I recently attended a church service at one of the "mainstream" churches at Shanzu, north of Mombasa. I was moved and touched by quite a few things which the worshippers incorporated into their service, beyond my "traditional" expectations.
To begin with, I noticed that a large number of the ladies in the congregation wore what looked like "hijab" to me. Was this in observance of Apostle Paul's injunction that the women "cover their heads", or was it a carryover from the surrounding and predominant Swahili dress code? I could not help wondering.
I certainly had no doubt about the African influence when I noticed that every part of the service, from entrance through the scriptural readings to the offertory, communion and the final exit, was accompanied by a dance, with throbbing Swahili drums.
Needless to say, this was the most enjoyable part of the worship for me. However, I am aware of Alexander Pope’s warning to us that we should not repair to church for the music instead of the edifying sermons there.
A DIFFERENT EXPERIENCE
Another aspect of the service that particularly struck me was that, when the faithful rose to make their offerings, they actually left their bags and purses in the pews. You dare not do such a thing in Kampala, or in any of the churches where I have been to in Nairobi.
Apparently, the faith of the Coast believers is stronger than ours. But we mainlanders seem to know better that when the children of God gathered, Satan went along as well.
The sermon also struck me, but for a sadly different reason. It was in English, in a predominantly Kiswahili context. I had not expected to travel all the way to Shanzu to listen to a sermon in English. But on a closer look, I realised that neither of the leading celebrants was native. One was probably from some Asian country while the preacher was from West Africa. So, the church here still depends on missionaries.
One thing I can say for that sermon, however, is that it was neither rapped nor yelled, shouted and screamed, with the preacher leaping and bouncing all over the worship place, as we are rather wont to witness these days. Matters spiritual, worship and preaching are understandably sensitive, and we meek and humble sheep of the flock had best leave them to those specially “anointed” to handle them.
But I am sure there are many of us in salvation-seeking congregations who wish that our pastors, priests and preachers would “talk” to us, speak to us as normal, intelligent human beings, instead of hectoring us with noise as if we were stone deaf.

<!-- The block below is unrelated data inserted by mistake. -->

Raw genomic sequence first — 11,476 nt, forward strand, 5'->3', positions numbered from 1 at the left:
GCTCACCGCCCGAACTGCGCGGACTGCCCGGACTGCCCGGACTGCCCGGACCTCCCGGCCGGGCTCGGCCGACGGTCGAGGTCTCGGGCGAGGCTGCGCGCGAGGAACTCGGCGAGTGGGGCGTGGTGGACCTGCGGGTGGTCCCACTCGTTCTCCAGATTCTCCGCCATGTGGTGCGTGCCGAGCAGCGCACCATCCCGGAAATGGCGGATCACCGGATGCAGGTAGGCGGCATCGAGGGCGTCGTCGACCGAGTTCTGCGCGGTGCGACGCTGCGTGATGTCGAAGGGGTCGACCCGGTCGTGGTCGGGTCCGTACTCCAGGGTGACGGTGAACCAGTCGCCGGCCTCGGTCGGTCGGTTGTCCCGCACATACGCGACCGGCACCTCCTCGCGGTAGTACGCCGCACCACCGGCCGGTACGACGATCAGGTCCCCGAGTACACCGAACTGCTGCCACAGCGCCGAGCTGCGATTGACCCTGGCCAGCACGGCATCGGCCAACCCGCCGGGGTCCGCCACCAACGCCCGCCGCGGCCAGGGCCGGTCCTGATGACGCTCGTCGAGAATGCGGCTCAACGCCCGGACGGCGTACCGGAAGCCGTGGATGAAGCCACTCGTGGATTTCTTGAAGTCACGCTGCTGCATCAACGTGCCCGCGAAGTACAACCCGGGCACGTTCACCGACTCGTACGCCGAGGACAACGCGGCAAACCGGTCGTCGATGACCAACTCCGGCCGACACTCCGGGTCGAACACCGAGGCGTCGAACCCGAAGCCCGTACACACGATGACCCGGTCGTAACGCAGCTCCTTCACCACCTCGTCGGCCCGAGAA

The scriptures may be replete with references to “shouting” from mountains and rooftops, or “making a joyful noise to the Lord”. But I wonder if these should be taken literally, especially remembering, as we should always do, that most times when we quote the scriptures we are referring to translations.
In any case, we are already living in arguably the noisiest epoch in human history. I will not elaborate on this here, but I am sure we all know of the curse of electronic amplification polluting our streets, markets, entertainment joints and, alas, our churches.
A preacher who grabs a microphone and starts yelling into it, while the amplifiers, speakers and woofers are turned up to maximum volume, is obviously hurting the ears and brains of the worshipers. In my ignorance, I would think that he or she is violating a cardinal rule of spiritual life: charity to-wards our neighbours.
But I had better return to more familiar grounds. I believe that all worship, including sermons, is communication: communication with our Creator and with our fellow human beings.
Communication is a process of sharing or transferring a message from one person to another or others, through an appropriate medium. Productive communication should, of course, have a purpose, and the purpose of preaching is, I believe, conversion and conviction.
Quite often, however, I cannot help wondering whether the preachers to whom I listen, in both conventional and Pentecostal contexts, are aware of or concerned about this process of communication. I do not want to make blanket accusations, but some of my spiritual leaders often give me the impression that either they are more interested in “demonstrating” (showing off) their prowess or generating more heat than light in their congregations.
Just taking one aspect of communication, the famous Canadian scholar, Marshall McLuhan, once made a rather sweeping statement. He said that “the medium is the message”.
This pioneer of modern communication theory implied that in order to share or transfer our messages effectively, we have to handle the means, channels and tools of communication competently.
In public speech, where I believe preaching belongs, the tools are not only language but also voice, our bodies and the spaces within which we communicate.
A speech or sermon that is yelled and shouted and screamed from beginning to end is hardly an effective handling of your medium. Neither is one delivered in fantastic, plastic pseudo-American accents.
By the time the congregation has taken in all the jumps, runs and book-thumps and aisle-raids, very little will have sunk into their hearts, let alone their souls.
INDULGE IN HISTRIONICS
They may cheer and applaud, and you feel encouraged to indulge in even more histrionics, but that is hardly the purpose for which we go to worship.
I heard claims recently that if preachers do not pep up their act with performances and gangster-style raps, the young people will go away from the churches.
I will not go into that. But there are many other places where people can go for the noise and excitement generated by the rap kind of noise. In any case, a competently and sincerely delivered sermon need not be dull and boring.
Maybe I should deliver a sermon one of these days as a demonstration, if the good Lord allows.
Prof Bukenya is a leading East African scholar of English and Literature. [email protected]